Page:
By Kirk Johnson, March 19, 2019
Do nations that wage more war provide those within their borders with more freedoms?
It’s often stated that correlation does not equal causation when presenting scientific data. Attempting to correlate the idea that countries that wage wars more often and thus provide those within their borders more freedoms requires some real mental gymnastics if not an Orwellian understanding of freedoms. Since the ending of the Second World War no country has been involved in more formally declared and undeclared wars, temporary occupations and covert regime changes than the United States of America. And while it can be argued that the freedoms and protections provided by the US Constitution and subsequent legal interpretations might provide its citizens some of the best protections and freedoms (for white citizens and those with financial means at least) in the world, periods of war have generally subverted and undermined those freedoms and not strengthened or expanded them.
During the First World War, voices of protest and peace were often jailed and harassed in the streets. The peace movements in the U.S. were equated as a threat to the country and labeled as communist or socialist as a justification to eradicate their organized power structures. With up to a third of the population being recent immigrants to the country, it was easy to create an “other” for retribution and even expulsion from the country with Sedition Acts in place since 1798 being a legal justification (McElroy 2002).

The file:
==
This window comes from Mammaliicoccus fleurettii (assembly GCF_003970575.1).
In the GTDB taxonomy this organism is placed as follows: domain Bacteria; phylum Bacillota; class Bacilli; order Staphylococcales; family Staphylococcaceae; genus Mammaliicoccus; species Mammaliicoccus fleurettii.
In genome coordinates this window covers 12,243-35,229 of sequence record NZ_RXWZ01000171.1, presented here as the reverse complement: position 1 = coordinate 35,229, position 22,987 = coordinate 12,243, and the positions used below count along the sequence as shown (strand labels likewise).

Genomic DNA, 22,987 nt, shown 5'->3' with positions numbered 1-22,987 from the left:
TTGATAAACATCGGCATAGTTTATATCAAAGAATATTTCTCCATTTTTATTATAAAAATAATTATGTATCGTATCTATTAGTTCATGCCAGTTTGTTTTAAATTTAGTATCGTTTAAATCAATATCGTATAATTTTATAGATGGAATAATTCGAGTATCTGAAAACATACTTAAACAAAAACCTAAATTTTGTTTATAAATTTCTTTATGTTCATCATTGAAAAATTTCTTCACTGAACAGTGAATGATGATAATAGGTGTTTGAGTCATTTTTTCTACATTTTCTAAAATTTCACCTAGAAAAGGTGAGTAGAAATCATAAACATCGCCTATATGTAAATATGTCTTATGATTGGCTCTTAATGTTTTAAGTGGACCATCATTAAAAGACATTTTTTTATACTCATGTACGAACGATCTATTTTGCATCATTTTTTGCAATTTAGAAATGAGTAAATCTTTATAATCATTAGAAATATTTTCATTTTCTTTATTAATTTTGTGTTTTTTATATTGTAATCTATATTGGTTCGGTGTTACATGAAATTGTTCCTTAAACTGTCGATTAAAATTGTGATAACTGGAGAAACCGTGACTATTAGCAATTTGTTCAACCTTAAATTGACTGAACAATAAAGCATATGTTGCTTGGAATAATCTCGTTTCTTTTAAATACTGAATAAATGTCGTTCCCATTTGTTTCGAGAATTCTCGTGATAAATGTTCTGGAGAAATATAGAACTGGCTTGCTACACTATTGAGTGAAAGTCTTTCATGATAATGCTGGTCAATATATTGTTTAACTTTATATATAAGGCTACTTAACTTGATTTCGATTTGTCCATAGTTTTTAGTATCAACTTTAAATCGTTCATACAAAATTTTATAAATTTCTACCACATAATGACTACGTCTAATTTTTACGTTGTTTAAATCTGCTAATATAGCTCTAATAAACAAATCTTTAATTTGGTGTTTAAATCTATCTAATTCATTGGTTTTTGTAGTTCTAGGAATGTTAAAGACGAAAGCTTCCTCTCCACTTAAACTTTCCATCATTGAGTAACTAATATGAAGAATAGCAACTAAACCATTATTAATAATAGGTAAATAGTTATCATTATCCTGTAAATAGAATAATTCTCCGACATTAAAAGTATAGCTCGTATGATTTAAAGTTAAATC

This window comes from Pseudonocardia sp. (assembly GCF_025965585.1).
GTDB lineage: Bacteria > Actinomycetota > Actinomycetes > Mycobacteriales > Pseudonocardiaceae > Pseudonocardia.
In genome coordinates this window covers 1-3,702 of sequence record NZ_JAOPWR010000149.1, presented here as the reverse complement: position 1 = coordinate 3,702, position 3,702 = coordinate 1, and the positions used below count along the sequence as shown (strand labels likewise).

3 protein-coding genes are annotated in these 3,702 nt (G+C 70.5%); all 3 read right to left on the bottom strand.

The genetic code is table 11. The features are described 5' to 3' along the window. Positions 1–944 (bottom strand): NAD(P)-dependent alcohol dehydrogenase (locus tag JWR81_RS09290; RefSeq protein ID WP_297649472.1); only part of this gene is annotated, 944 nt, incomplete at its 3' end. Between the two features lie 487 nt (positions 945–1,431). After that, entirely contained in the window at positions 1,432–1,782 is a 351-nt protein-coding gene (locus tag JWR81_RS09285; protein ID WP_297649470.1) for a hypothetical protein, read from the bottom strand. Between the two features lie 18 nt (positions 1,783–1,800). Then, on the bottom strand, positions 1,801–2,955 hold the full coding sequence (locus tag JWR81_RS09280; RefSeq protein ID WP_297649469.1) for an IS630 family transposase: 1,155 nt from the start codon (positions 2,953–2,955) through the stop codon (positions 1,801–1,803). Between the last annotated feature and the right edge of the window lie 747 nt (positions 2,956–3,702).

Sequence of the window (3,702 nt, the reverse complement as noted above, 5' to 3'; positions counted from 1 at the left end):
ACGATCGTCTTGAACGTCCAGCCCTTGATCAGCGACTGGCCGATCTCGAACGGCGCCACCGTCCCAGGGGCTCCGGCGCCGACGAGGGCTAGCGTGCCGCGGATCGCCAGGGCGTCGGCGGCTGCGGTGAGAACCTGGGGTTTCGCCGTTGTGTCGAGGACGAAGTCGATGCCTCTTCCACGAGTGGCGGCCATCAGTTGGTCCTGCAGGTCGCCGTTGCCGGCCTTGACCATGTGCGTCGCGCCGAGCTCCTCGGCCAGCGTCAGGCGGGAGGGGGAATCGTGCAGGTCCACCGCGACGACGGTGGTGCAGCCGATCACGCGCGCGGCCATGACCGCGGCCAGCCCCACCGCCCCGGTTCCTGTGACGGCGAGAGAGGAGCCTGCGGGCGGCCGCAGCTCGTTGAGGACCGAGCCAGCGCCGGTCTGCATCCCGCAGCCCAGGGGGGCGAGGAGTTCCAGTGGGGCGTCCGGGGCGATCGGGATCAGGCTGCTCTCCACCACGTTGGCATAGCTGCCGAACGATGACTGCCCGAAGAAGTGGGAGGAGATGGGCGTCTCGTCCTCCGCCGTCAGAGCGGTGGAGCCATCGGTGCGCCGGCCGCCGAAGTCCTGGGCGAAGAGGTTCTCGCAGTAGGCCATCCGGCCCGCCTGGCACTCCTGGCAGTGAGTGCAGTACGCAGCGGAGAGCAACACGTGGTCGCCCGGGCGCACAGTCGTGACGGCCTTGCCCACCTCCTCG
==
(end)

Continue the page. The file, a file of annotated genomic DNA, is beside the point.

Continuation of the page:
Jumping to the Second World War, the obvious and most visible example is the internment of 120,000 Japanese-Americans and the confiscation of their wealth, a crime by the state against its own citizens enabled by executive presidential order (Sweeting, 2004). Warfare in this instance reveals that institutionalized racism will be utilized as needed and permitted when accompanied by a compliant and tacitly approving public.
An argument can be made that the USA was not a truly a functioning democracy until the system of apartheid was ended and legal rights for all citizens were recognized in the 1960s. However, integrated public spaces and legally guaranteed rights to vote did not translate into more freedoms to assemble or speak out against militarism and foreign wars.
On the contrary, agencies such as the FBI and programs such as COINTELPRO worked to spy on and subvert civil rights groups, peace groups and anti war voices, including antiwar veterans (Democracy Now, August 4th, 1997). This peaked during the American war in Vietnam and neighboring “collateral damage” countries such as Lao PDR and Cambodia until information of the program was made public. A good example of institutional powers attempting to undermine and silence voices can be seen in how even a powerful figure such as Dr. Martin Luther King Jr. could be ostracized by mass media and more surprisingly many of his colleagues after he declared opposition to the US war on Vietnam (Smiley, 2010).